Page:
Explore the science that will enable you to study how ecosystems function and the policy alternatives that will allow you to examine solutions to maintain environmental quality.

Student meeting with success coach

Major Roadmap

Explore your options — classes, internships, research and study abroad. Find what interests you, discover what you love, and create a major experience that jumpstarts your future. 

Environmental Science and Policy Major Guide

Environmental issues such as climate change, water quality and biodiversity loss are significantly affecting the earth and human societies. As an Environmental Science and Policy major, you will study the science underlying environmental problems as well as the policy strategies that will enable you to develop solutions to these problems.

But you won’t just stay in the classroom. Faculty and students conduct field research at Wild Basin Creative Research Center, the Spicewood Ranch ecolab in the rural Hill Country and in tropical forests in Costa Rica. Apply your research skills to projects like examining the environmental impacts of electric scooters, testing Travis County residents’ water for lead contamination or examining whether paying Costa Rican and Ugandan farmers to not cut down their forests helps reduce deforestation.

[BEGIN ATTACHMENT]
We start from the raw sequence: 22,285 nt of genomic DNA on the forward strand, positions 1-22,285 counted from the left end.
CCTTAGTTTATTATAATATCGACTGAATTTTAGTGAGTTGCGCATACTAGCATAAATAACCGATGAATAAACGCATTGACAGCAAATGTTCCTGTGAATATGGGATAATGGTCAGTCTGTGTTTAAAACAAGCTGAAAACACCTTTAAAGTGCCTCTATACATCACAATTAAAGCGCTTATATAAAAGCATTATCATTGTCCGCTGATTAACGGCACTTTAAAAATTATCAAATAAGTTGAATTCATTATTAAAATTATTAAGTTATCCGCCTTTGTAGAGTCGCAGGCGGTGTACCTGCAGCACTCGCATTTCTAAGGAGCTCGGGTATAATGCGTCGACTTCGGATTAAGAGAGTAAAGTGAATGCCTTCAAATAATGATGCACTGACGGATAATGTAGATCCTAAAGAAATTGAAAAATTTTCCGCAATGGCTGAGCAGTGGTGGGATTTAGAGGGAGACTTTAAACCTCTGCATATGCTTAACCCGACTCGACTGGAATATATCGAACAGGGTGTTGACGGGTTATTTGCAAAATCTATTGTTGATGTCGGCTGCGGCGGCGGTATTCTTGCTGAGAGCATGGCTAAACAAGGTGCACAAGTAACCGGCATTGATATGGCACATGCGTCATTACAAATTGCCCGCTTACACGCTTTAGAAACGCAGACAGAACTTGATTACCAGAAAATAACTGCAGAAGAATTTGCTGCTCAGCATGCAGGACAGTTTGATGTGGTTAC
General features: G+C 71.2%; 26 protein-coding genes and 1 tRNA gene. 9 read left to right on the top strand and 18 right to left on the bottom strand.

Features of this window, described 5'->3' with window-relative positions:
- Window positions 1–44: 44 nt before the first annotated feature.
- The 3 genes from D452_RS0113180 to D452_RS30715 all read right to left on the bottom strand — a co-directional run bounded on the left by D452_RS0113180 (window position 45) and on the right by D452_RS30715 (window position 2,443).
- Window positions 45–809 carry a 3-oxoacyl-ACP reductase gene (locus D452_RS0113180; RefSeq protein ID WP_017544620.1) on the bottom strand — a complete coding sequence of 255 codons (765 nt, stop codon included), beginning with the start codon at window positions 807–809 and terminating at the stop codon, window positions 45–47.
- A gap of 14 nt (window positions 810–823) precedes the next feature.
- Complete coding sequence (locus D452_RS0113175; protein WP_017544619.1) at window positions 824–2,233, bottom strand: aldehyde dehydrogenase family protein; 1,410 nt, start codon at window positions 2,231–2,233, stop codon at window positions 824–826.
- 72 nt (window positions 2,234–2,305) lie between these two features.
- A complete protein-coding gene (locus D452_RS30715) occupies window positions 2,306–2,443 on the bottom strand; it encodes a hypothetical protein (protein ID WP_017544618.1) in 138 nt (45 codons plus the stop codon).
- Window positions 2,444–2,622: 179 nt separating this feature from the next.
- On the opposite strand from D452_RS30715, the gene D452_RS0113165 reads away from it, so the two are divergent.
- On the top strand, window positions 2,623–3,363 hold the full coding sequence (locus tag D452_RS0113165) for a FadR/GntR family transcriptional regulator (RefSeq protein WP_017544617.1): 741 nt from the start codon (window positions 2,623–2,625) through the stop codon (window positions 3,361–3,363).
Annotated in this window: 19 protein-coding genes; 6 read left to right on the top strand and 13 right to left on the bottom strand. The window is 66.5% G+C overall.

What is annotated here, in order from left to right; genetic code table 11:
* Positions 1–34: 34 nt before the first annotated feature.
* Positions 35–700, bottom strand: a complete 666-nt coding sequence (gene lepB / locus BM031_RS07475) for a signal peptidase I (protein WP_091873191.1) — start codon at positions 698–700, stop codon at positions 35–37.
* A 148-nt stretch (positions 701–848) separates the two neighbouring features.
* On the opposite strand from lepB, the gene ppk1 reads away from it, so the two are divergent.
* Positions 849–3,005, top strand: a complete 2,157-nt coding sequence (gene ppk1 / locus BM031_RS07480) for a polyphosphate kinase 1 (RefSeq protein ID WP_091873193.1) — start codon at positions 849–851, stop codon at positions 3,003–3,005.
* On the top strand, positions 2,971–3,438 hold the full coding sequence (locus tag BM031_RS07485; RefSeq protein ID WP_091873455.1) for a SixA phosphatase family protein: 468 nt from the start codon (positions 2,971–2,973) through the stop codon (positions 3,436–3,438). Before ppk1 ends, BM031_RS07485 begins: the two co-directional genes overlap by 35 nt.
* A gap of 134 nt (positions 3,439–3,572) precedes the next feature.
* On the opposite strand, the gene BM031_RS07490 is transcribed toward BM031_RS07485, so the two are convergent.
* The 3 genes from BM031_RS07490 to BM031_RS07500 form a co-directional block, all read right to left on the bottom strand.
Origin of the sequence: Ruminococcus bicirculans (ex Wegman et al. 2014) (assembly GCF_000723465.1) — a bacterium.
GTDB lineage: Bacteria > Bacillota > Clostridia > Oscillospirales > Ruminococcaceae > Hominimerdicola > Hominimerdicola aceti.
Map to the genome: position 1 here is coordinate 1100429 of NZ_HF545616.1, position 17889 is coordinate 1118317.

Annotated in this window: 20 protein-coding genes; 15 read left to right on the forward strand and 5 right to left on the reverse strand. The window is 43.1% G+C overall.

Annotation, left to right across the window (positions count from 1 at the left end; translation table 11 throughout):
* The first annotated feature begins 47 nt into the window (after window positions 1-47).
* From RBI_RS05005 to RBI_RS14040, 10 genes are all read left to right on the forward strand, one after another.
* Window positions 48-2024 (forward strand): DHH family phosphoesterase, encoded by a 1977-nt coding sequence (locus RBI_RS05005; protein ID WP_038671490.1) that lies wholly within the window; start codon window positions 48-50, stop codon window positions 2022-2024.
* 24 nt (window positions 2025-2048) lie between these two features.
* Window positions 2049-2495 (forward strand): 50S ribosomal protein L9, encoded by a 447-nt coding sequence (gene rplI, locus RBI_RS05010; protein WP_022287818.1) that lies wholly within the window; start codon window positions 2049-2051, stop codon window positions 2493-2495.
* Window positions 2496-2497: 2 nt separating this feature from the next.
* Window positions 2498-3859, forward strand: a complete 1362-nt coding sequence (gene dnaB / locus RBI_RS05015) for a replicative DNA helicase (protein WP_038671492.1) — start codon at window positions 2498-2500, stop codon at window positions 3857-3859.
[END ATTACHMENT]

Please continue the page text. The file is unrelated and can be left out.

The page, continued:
Environmental issues are inherently interdisciplinary. Integrating science and policy allows our graduates to acquire the research, analytical and technical skills necessary to acquire positions in a wide range of environmental careers in the public, private and non-profit sectors.

What do our graduates do?

Environmental Science and Policy majors go on to a variety of careers and graduate schools from St. Edward’s. Here’s a sample.

  • Environmental health and safety consultant for Loureiro Engineering Associates
  • Environmental scientist at AECOM, a civil engineering firm
  • Program associate for the Energy Program at the Environmental Defense Fund
  • Community organizer for the Texas Campaign for the Environment
  • Program Manager, Texas Commission on Environmental Quality
  • Environmental Educator, Austin Youth River Watch
  • Master’s students at Yale School of Forestry and Environmental Studies, Duke's Nicholas School of the Environment, School of Public and Environmental Affairs at Indiana University and the Erasmus Mundus Joint Master’s Program of the European Union.

Small Steps Lead to Big Change

Peter Beck, associate professor of Environmental Science and Policy, helps students develop an awareness of environmental issues. Hear his views on the importance of sustainability and protecting our natural resources.

The Classroom and Beyond